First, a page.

Why did Trump choose to parrot Putin on Montenegro?

The tiny Balkan country of scarcely more than 600,000 people is known mostly for its sunny Adriatic beaches – so why is Trump portraying it as a threat?

For three decades, since returning from his mysterious trip to Moscow in the summer of 1987, Donald Trump has publicly railed against America’s allies. He has consistently portrayed Washington’s security partners around the world as “freeloaders” and worse. In Trump’s zero-sum worldview, which is derived from the casino business rather than diplomacy or military strategy, alliances are for chumps, at least when you’re the stronger partner.

This attitude has particularly applied to the North Atlantic Treaty Organisation, which in his 18 months in the Oval Office President Trump has depicted as a scam designed to bleed America dry of dollars while lazy Europeans refuse to do their bit for the cash-strapped alliance. Trump’s dismissive attitude towards NATO was on full display during the alliance’s summit in Brussels last week. There, the American president repeatedly castigated NATO members, only five of whose 29 members meet the alleged “requirement” to spend at least two per cent of their GDP on defense (the United States leads the pack, with 3.5 per cent of GDP given to the Pentagon in 2018).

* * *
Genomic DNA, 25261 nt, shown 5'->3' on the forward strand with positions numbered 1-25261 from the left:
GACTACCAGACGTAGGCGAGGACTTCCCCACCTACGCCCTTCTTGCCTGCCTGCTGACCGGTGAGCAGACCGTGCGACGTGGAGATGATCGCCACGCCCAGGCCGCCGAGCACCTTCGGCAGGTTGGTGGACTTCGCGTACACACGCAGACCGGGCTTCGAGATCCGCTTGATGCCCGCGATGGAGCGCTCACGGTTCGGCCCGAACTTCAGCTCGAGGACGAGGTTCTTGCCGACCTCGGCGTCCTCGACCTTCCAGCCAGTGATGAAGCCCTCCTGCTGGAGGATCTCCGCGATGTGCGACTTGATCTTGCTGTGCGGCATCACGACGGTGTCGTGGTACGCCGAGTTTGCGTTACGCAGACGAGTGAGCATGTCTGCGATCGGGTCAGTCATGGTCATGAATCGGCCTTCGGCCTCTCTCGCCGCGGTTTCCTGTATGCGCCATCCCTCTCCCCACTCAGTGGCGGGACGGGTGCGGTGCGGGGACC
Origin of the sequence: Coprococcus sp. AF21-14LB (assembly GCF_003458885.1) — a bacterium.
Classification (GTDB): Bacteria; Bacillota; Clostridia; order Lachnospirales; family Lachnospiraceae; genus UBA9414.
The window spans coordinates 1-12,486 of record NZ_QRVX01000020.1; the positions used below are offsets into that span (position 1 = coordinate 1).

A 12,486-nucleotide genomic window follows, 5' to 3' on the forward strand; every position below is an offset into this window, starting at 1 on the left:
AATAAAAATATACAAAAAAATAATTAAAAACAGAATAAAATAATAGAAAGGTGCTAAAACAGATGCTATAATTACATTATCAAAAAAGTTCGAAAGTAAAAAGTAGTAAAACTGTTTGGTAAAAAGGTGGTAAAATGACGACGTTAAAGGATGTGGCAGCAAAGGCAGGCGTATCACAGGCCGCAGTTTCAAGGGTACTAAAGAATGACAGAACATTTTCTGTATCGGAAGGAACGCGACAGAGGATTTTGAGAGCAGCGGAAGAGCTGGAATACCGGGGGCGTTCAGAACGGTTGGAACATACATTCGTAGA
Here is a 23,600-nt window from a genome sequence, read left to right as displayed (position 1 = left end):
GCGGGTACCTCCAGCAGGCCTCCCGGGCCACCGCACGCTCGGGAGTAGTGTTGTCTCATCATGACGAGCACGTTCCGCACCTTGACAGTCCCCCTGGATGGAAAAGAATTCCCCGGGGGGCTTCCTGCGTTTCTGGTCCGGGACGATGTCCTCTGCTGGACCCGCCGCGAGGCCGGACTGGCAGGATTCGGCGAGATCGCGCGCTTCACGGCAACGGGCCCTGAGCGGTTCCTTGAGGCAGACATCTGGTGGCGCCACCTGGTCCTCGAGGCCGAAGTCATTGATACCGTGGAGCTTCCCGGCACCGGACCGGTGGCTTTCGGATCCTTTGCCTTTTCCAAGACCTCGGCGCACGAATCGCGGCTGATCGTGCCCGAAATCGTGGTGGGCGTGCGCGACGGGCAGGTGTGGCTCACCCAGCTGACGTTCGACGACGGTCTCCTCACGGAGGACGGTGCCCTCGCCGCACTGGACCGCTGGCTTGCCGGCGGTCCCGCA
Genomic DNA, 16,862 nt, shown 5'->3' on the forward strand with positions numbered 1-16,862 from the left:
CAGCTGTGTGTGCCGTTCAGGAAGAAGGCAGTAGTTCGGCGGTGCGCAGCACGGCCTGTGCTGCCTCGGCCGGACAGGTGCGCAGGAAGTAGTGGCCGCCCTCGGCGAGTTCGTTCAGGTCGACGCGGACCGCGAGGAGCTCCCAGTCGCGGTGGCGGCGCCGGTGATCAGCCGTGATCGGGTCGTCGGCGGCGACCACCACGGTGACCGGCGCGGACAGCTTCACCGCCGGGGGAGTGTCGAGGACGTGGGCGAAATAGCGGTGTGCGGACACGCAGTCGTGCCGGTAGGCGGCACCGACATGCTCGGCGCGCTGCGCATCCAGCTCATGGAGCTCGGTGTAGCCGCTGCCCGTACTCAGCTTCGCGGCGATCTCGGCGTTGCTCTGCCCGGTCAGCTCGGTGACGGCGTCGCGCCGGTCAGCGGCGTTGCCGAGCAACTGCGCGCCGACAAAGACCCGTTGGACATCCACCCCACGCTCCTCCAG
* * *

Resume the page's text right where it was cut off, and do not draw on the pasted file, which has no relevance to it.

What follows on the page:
In Brussels, Trump was his usual bull-bringing-his-own-china-shop self, causing offense as casually as normal heads of government shake hands, and notwithstanding his claim that the NATO summit was “truly great,” few Alliance members concur with that assessment. The summit was just one more official event which Donald Trump turned into a reality TV show, with the usual diplomatic puffery being replaced by orange-hued plate-throwing. If the president’s unstated aim was to hobble the Atlantic Alliance with mutual rage and loathing, he succeeded masterfully.

Read the rest at The Spectator USA …